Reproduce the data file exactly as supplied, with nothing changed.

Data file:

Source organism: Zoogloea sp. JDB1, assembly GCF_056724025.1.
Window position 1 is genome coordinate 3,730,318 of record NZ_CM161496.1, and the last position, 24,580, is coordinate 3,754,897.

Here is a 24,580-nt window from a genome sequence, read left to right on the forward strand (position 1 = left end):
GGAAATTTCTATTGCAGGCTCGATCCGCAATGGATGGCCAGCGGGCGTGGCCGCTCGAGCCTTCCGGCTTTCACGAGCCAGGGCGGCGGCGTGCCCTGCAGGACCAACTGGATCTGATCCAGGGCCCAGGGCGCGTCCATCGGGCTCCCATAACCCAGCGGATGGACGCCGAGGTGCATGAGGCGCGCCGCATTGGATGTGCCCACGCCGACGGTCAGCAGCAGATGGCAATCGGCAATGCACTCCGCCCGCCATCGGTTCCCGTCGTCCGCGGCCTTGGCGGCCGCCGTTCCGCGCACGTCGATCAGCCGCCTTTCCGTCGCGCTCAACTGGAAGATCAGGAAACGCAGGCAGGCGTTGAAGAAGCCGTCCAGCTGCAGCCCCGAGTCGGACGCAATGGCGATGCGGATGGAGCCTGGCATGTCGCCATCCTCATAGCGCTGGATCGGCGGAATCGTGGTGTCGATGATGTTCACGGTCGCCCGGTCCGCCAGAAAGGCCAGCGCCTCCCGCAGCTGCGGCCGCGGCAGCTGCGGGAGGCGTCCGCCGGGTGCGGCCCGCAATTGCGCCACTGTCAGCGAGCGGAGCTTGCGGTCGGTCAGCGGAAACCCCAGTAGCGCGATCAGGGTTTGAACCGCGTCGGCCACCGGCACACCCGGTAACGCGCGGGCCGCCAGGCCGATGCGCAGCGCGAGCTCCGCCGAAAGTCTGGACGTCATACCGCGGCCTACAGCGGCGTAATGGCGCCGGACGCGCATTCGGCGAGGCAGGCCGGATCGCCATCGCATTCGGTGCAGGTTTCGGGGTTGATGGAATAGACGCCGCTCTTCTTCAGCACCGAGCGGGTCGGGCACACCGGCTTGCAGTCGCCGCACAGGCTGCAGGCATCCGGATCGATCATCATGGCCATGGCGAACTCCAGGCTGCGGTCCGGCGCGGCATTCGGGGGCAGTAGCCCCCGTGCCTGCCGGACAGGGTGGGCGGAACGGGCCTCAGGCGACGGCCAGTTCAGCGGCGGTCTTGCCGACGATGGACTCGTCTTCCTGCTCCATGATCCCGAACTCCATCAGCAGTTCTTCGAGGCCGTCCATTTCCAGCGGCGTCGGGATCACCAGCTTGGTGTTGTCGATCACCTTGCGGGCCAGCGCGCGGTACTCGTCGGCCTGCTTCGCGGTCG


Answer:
Source organism: Zoogloea sp. JDB1, assembly GCF_056724025.1.
Window position 1 is genome coordinate 3,730,318 of record NZ_CM161496.1, and the last position, 24,580, is coordinate 3,754,897.

Here is a 24,580-nt window from a genome sequence, read left to right on the forward strand (position 1 = left end):
GGAAATTTCTATTGCAGGCTCGATCCGCAATGGATGGCCAGCGGGCGTGGCCGCTCGAGCCTTCCGGCTTTCACGAGCCAGGGCGGCGGCGTGCCCTGCAGGACCAACTGGATCTGATCCAGGGCCCAGGGCGCGTCCATCGGGCTCCCATAACCCAGCGGATGGACGCCGAGGTGCATGAGGCGCGCCGCATTGGATGTGCCCACGCCGACGGTCAGCAGCAGATGGCAATCGGCAATGCACTCCGCCCGCCATCGGTTCCCGTCGTCCGCGGCCTTGGCGGCCGCCGTTCCGCGCACGTCGATCAGCCGCCTTTCCGTCGCGCTCAACTGGAAGATCAGGAAACGCAGGCAGGCGTTGAAGAAGCCGTCCAGCTGCAGCCCCGAGTCGGACGCAATGGCGATGCGGATGGAGCCTGGCATGTCGCCATCCTCATAGCGCTGGATCGGCGGAATCGTGGTGTCGATGATGTTCACGGTCGCCCGGTCCGCCAGAAAGGCCAGCGCCTCCCGCAGCTGCGGCCGCGGCAGCTGCGGGAGGCGTCCGCCGGGTGCGGCCCGCAATTGCGCCACTGTCAGCGAGCGGAGCTTGCGGTCGGTCAGCGGAAACCCCAGTAGCGCGATCAGGGTTTGAACCGCGTCGGCCACCGGCACACCCGGTAACGCGCGGGCCGCCAGGCCGATGCGCAGCGCGAGCTCCGCCGAAAGTCTGGACGTCATACCGCGGCCTACAGCGGCGTAATGGCGCCGGACGCGCATTCGGCGAGGCAGGCCGGATCGCCATCGCATTCGGTGCAGGTTTCGGGGTTGATGGAATAGACGCCGCTCTTCTTCAGCACCGAGCGGGTCGGGCACACCGGCTTGCAGTCGCCGCACAGGCTGCAGGCATCCGGATCGATCATCATGGCCATGGCGAACTCCAGGCTGCGGTCCGGCGCGGCATTCGGGGGCAGTAGCCCCCGTGCCTGCCGGACAGGGTGGGCGGAACGGGCCTCAGGCGACGGCCAGTTCAGCGGCGGTCTTGCCGACGATGGACTCGTCTTCCTGCTCCATGATCCCGAACTCCATCAGCAGTTCTTCGAGGCCGTCCATTTCCAGCGGCGTCGGGATCACCAGCTTGGTGTTGTCGATCACCTTGCGGGCCAGCGCGCGGTACTCGTCGGCCTGCTTCGCGGTCG